Ambarchi, O’Malley, Dunn

Shade Themes from Kairos

In the middle of Shade Themes from Kairos is a pop song, or at least as close to a pop song as Oren Ambarchi, Stephen O’Malley and Randall Dunn are ever likely to write. The first couple of minutes of ‘Sometimes’ plod along with the expect suspended doom and sonorous plucks of guitar, but then a female vocal refrain enters. The interplay between the voice and the instruments, which begin to answer it, becomes an experimental ballad. The scattered shudders of drums remaining inexorably slow; the ambient reverberations, though toned down from what might be expected of the trio, are still pretty cavernous, even if the cavern sounds a little way off rather than engulfing you; it’s still eight minutes long, though as ever the time passes by without a hint of boredom. Yet, with the adornment of an acoustic guitar pattern and the simple, confident beauty of the singing, it’s not impossible to imagine the song (with a few adjustments) languishing at the end of a particularly adventurousness pop album, or being sung in a smoky jazz fusion club.

This doesn’t mean that Ambarchi, O’Malley and Dunn have taken a complete left turn with Shade Themes – certainly no more than they do on a regular basis as three of the most exciting, innovative musicians working in their field (if they even have a field, that is). Rather, it continues their various explorations in the rough environs of their typical long, commanding drone music, terrifying in the can’t-tear-your-eyes-off-it way. ‘Sometimes’ is followed by a twenty-minute, guitar-based drone of pure, primordial domination, as if the artists are reminding you exactly who they are and how good they are at what they do, after a frivolous jaunt into the unexpected. ‘Ebony Pagoda’ is a masterclass of restraint and power. Over the years O’Malley and Dunn, in their Sunn O))) work, have perfected the art of thundering a guitar chord, or a couple of notes, then playing in and sculpting its resonances for as long as possible, leaving the listener crawling with anticipation, begging for the next crash, and releasing it only when they’ve begun to give up hope that it will ever arrive. ‘Ebony Pagoda’ employs that to full effect, and mines the intervening spaces for every scrap of texture, every shimmer and rumble, with the trio adding a few themselves for good measure. It’s perhaps not quite as good as ‘Giant’, a similar piece from the Ensemble Pearl album last year that O’Malley made with members of Boris and Bill Herzog, but then again that was the best drone of 2013.

The first three tracks on Shade Themes, which arguably make up the meat of the album, mine slightly different territory again. It starts off firmly in the realm of the weird, with juddering synth and a disjointed choir, but then veers into a hypnotic drum riff and spools of open, spaghetti western soundtrack guitar – think recent Earth but more psychedelic. The album was originally conceived as the musical component of an experimental film by Alexis Destoop in which time is mined like a mineral. But apart from occasional nods to the likes of Ennio Morricone, the music here doesn’t sound much like any conventional soundtrack. This must be partly because it wasn’t written in the same way, since it was penned before and during the film’s production, so that it became an integral part of the finished product. Mostly though, it’s just that the sound is nothing like what you might expect from a movie accompaniment. It’s far more intrusive and insistent – the pummelling end of ‘Temporal, Eponymous’, for example, is so loud, the guitars so mangled and the production so in-your-face, cymbals crashing from speaker to speaker, that it’s difficult to imagine really being able to concentrate on anything visual (although that’s a nice reversal of the usual soundtrack status quo).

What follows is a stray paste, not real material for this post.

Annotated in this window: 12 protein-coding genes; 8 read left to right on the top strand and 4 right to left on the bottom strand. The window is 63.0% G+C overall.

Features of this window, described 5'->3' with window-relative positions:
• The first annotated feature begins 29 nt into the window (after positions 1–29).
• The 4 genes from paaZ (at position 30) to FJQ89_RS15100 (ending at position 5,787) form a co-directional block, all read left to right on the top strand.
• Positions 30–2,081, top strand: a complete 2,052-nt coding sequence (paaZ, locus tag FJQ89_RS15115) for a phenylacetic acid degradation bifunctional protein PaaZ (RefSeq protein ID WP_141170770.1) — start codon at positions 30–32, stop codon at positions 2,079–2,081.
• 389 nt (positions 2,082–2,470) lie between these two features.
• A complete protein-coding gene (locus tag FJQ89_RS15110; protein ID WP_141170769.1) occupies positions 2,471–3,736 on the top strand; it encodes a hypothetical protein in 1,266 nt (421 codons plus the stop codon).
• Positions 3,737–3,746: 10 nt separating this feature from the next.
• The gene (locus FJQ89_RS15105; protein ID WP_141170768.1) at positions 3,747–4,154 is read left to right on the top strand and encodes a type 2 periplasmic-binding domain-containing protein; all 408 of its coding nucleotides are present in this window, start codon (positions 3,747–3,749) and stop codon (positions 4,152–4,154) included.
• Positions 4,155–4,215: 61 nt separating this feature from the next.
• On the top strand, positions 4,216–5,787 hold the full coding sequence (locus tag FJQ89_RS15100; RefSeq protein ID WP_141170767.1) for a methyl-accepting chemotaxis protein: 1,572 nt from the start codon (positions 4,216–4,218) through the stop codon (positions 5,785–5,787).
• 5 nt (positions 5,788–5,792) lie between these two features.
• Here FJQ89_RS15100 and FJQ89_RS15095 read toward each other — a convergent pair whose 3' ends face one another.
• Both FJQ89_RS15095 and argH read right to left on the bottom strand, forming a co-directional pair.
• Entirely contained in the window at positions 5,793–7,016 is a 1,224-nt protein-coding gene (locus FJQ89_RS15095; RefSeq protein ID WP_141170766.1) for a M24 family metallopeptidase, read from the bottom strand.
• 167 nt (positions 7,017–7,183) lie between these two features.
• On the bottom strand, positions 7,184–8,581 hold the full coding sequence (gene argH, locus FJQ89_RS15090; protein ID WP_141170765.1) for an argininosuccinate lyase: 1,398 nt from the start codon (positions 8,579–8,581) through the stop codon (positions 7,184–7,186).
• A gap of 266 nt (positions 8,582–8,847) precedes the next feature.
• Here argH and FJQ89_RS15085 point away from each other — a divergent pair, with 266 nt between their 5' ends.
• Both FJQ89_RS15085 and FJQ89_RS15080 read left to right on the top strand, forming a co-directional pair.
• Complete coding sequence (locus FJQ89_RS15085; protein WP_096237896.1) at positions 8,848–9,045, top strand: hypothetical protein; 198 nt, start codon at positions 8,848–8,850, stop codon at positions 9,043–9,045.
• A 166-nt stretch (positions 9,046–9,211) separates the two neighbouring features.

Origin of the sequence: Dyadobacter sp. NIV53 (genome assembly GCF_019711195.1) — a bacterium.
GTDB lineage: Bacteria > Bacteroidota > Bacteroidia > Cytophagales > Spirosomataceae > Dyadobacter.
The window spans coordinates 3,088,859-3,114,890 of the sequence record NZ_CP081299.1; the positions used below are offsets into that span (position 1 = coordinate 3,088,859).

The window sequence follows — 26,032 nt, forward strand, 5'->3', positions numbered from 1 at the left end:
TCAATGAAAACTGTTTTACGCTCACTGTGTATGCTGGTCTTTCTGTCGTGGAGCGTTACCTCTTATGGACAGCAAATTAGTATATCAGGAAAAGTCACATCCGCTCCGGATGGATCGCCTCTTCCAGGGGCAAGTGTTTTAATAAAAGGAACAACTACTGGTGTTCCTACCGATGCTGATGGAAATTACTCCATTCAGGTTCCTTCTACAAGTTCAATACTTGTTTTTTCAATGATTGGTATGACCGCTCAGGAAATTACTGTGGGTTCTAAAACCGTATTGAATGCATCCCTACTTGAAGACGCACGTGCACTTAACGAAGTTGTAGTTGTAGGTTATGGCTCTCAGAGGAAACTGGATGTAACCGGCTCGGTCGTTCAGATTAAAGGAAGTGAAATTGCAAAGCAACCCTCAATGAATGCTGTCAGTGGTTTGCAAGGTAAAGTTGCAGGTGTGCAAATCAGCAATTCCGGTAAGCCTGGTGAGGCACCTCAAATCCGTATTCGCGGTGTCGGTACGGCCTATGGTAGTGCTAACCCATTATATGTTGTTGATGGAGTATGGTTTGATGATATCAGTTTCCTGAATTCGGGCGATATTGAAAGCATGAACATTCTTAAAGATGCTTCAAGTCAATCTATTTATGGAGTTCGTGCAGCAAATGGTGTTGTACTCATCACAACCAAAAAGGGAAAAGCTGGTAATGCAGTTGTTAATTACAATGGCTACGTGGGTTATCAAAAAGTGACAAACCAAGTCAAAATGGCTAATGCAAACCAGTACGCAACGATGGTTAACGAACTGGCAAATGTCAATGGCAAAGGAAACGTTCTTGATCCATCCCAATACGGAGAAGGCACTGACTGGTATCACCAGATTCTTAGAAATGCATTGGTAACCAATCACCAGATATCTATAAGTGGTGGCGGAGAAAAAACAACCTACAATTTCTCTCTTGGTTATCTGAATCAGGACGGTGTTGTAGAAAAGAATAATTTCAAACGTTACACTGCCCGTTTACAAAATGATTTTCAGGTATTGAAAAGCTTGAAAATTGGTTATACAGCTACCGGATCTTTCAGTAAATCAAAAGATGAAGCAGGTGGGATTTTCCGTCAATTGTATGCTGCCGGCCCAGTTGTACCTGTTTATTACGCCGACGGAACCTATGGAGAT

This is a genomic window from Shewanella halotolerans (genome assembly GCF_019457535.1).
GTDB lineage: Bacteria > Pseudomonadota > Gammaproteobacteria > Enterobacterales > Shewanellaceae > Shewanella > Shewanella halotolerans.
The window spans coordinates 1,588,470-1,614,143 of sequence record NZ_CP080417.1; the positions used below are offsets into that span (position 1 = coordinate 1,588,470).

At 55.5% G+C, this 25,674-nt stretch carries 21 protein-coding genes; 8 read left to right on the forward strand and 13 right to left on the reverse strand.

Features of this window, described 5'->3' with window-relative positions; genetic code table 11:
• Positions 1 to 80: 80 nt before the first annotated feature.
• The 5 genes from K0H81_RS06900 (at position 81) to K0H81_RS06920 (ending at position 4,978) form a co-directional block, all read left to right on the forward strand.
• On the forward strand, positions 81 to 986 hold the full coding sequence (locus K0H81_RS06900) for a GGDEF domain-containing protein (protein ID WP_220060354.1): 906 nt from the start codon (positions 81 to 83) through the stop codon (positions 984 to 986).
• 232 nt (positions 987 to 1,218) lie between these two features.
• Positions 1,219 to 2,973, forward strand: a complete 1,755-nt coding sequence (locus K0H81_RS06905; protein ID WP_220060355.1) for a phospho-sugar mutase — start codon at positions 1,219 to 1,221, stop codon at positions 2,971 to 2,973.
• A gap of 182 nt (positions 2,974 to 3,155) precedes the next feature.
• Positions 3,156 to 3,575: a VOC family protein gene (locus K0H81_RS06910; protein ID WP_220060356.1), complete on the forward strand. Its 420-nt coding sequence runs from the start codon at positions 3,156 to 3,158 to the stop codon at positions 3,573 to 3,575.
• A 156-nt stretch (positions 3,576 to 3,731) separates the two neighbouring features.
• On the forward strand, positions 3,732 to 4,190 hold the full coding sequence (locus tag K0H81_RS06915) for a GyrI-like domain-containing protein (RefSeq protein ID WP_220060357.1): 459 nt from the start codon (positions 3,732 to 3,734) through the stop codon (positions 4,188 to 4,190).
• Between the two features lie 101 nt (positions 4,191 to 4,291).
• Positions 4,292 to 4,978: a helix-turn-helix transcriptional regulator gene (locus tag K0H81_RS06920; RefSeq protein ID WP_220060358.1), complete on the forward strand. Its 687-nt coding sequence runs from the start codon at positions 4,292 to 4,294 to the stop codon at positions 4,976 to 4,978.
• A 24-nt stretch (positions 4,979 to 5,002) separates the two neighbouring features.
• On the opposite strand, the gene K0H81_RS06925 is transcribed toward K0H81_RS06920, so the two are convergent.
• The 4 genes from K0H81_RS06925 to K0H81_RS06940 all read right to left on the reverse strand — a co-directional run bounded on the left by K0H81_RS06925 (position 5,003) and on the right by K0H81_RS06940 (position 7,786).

On a more basic level, it’s rare for drums to be so prominent in something originally intended as an accompaniment – albeit, Shade Themes is in the end very much its own beast. For much of the album Ambarchi’s stick work is dominant, and the riff that is introduced in ‘That Space Between’ recurs throughout the first half hour as the most obvious theme. The drumming is the easiest thing to latch on to and Ambarchi’s playing is assured and dynamic. Even if its repetitiveness makes it as much a drone as the guitar and synth parts, it’s an incessant and commanding drone (much like the percussionless ‘Ebony Pagoda’) that beats you into a rapt, entranced attention. The climax of ‘Circumstances of Faith’ marks the pinnacle of this. A crash cymbal-heavy beat that sits somewhere between the crunch of sludge and the ferocity of black metal crescendos at an almost imperceptible gradient, surrounded by swirling, clattering table and increasingly impenetrable squalls of guitar so that you barely notice when the volume reaches deafening levels. The trio are more adept at this kind of sustained, exquisitely detailed attack than maybe anyone else making music today.

After this, it’s probably no surprise that the next half hour is needed to calm down a bit – ‘Sometimes’ and ‘Ebony Pagoda’ are not much less intense, but they are less aggressive. And if that does make Shade Themes from Kairos an album of two halves, that’s not to say that the two don’t go together. The wide open, cavernous production and that suspensive, long-form composition link the two together (and both with the trios other work) adequately enough. Nor is it to say that this latest chapter in the ongoing experiments of Ambarchi, O’Malley and Dunn isn’t well worth your time.

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